One of the more pervasive and pernicious aspects of social media and web based marketing is what is known as “the filter bubble”. This impacts all of us since the content we are viewing on the internet is selected or customized, without our knowledge, to show information (advertising, news, etc.) that is congruent with what is calculated to be our beliefs.
The intent of this content conditioning is to show individuals content that will reinforce their world view and then push advertising at them that is congruent with their world view or interests. The simple goal of that is to maximize the likelihood of a sale for advertisers.
In this article, I am discussing the impact of the “filter bubble” and in another article I will address the related issue of using “big data” to manipulate public opinion.
The Internet and the platforms that we use have been subtly hijacked from information-based facilities to marketing facilities. While this may seem somewhat harmless, since the ads we are presented with pay for “free service”, there are concerns about how this impacts our perception and world view.
What most don’t realize is that the scale of information collection on Internet users is massive, and of course, happens without their awareness or consent.
All of us are profiled. These profiles are stored and include a huge number of so-called data points. This includes both personal information and online behavior such as: age, gender, location, online search and browsing history, online purchase history, political beliefs, religious beliefs, video views, social media views and many many more. All of this data is very helpful to advertising vendors such as Google and Facebook in deciding what content and ads you will see as you browse the web or use their platforms.
For internet searches, you and your neighbor will not see the same content even if you use precisely the same search terms. This is because searches are executed based not only on submitted search terms, but also on user profiles that are constructed over time by monitoring the online behavior of each user.
On social media platforms, your profile will be constructed not only on your own behavior, but also on the behavior of friends, family and others you are associated with.
Even users who are aware of this implicit contract which states: “You get my personal information and in return, I get free searches and social media platforms”, seem unconcerned, but should they be?
Is their any cause for concern about any of this? Are their unintended side-effects of these techniques? Are there broader social impacts since the filter bubble affects so many, and most of those affected are unaware of how pervasive it is?
There are a number of reasons for concern since:
- A large percentage of Internet users are completely unaware of the pervasiveness and depth of data collection that occurs based on their identity and behavior.
- Even those who are aware of it may naively believe they have nothing to hide.
- There would be no filter bubble if it was not an effective technique for manipulating beliefs and behavior.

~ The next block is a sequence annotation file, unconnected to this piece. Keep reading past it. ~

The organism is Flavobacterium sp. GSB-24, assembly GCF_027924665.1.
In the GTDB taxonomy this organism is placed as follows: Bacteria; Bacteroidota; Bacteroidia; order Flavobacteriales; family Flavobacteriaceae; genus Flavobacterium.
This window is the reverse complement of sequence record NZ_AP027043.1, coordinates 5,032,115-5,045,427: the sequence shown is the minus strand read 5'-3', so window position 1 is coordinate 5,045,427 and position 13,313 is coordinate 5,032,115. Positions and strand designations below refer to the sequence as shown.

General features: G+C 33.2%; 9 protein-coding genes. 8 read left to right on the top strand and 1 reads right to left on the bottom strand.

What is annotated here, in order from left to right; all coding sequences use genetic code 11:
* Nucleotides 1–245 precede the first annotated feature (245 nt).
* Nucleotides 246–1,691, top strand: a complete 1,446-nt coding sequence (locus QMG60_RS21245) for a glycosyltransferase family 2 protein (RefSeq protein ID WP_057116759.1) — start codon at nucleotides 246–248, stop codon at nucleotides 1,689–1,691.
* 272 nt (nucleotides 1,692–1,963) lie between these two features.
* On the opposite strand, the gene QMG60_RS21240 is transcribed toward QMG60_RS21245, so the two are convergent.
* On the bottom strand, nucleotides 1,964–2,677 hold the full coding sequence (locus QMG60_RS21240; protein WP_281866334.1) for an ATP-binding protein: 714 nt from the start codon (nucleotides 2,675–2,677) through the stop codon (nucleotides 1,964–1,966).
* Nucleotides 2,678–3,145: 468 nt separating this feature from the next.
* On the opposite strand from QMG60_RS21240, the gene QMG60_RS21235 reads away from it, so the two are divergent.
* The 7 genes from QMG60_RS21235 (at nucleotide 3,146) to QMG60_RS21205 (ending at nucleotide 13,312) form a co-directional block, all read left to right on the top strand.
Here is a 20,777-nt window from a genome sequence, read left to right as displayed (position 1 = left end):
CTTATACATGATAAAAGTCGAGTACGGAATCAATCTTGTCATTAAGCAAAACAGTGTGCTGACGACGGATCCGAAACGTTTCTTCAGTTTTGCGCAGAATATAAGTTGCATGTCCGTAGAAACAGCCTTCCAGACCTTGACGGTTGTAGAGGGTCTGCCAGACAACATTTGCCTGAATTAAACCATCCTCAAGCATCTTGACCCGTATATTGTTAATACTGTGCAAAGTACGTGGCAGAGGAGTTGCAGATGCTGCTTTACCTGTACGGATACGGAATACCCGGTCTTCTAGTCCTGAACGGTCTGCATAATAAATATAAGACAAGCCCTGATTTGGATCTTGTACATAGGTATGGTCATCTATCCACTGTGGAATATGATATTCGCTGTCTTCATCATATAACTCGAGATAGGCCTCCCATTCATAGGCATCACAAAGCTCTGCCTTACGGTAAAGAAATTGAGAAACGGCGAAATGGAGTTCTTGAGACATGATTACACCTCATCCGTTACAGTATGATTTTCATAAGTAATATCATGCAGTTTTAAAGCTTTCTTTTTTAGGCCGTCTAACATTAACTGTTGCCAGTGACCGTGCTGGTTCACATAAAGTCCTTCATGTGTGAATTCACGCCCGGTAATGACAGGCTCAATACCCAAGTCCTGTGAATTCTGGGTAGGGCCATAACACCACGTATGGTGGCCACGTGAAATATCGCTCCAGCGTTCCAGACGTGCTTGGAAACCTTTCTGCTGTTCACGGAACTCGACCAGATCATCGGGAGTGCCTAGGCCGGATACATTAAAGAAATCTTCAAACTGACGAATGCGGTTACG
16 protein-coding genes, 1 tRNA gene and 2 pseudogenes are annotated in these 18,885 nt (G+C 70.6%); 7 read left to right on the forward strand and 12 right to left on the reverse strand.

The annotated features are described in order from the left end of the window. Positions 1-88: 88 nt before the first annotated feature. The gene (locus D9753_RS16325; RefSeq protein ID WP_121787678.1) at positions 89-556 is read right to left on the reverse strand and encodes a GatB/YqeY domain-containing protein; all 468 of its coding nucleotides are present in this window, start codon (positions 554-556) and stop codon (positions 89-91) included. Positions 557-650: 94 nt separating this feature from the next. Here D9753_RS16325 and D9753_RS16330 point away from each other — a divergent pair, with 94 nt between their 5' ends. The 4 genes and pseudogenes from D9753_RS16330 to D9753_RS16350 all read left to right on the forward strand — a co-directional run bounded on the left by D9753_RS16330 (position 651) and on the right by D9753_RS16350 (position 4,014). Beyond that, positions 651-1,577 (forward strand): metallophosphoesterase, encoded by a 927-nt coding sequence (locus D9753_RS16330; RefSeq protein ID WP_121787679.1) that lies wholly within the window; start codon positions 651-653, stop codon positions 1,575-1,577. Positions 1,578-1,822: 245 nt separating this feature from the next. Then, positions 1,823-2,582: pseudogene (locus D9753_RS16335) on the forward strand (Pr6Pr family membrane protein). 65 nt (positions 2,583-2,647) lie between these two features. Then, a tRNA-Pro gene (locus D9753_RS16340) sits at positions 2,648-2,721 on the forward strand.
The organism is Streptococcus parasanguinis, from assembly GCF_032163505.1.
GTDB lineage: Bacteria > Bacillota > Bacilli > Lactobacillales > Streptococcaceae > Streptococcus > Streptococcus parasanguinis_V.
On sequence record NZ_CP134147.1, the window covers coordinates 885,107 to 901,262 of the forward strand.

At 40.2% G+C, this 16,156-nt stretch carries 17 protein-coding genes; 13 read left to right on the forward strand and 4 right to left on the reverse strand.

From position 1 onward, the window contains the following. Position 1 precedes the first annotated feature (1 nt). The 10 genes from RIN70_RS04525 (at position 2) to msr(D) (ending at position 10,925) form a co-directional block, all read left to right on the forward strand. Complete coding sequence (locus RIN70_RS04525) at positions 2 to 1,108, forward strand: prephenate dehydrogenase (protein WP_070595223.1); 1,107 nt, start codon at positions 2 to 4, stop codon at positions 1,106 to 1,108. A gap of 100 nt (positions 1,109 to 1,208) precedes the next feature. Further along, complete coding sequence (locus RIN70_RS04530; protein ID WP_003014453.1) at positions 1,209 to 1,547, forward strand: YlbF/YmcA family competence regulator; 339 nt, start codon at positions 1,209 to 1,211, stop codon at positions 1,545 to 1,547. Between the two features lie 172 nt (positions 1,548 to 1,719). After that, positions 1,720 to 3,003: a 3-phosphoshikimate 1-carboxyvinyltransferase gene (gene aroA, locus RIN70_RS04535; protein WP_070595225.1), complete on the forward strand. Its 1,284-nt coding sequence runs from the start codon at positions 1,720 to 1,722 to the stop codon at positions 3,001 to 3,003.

- The filter bubble can create the misperception that each persons world view is more widely shared than it is, by skewing the content they are presented with.
- The filter bubble can create silos of users who share common world views and come to believe they are unvarnished reality when they are a manufactured reality created by the filter bubble.
All of the points, listed above, can have very profound impacts since they reinforce or alter particular world views, which creates an artificial reality for users.
The primary impact of the filter bubble is that it tends to create isolation rather then bringing people together. In other words, it is inherently polarizing since it distorts perception to reinforce each individuals world view as being correct and dominant. Which of course makes those who don’t share a particular world view, a minority and wrong!
A related impact of the filter bubble is that it tends to reinforce binary thinking. This creates and exacerbates artificial divisions between people based on any particular topic such as:
- You are either left wing or right wing
- You are a pro-vaxer or an anti-vaxer
- You are a socialist or a capitalist
- You are religious or a heathen.
- You are a conspiracy theorist or completely rational
- You are pro-science or anti-science
In a debate, there should be far more nuance than simply picking sides and presenting one biased view versus another. This is the opposite of critical thinking.
Sadly, it is easier to characterize the effects of the filter bubble than it is to recommend or promote an antidote, since the effects are so broad and pervasive, and they have become effectively invisible for most.
My purpose in writing this article, is to shine some light on the filter bubble and its’ effects and encourage others to engage critical thinking around their own behavior and the behavior of others and how they view what they are being shown on the Internet.
Awareness is an ally in combatting the filter bubble. Good luck and best wishes.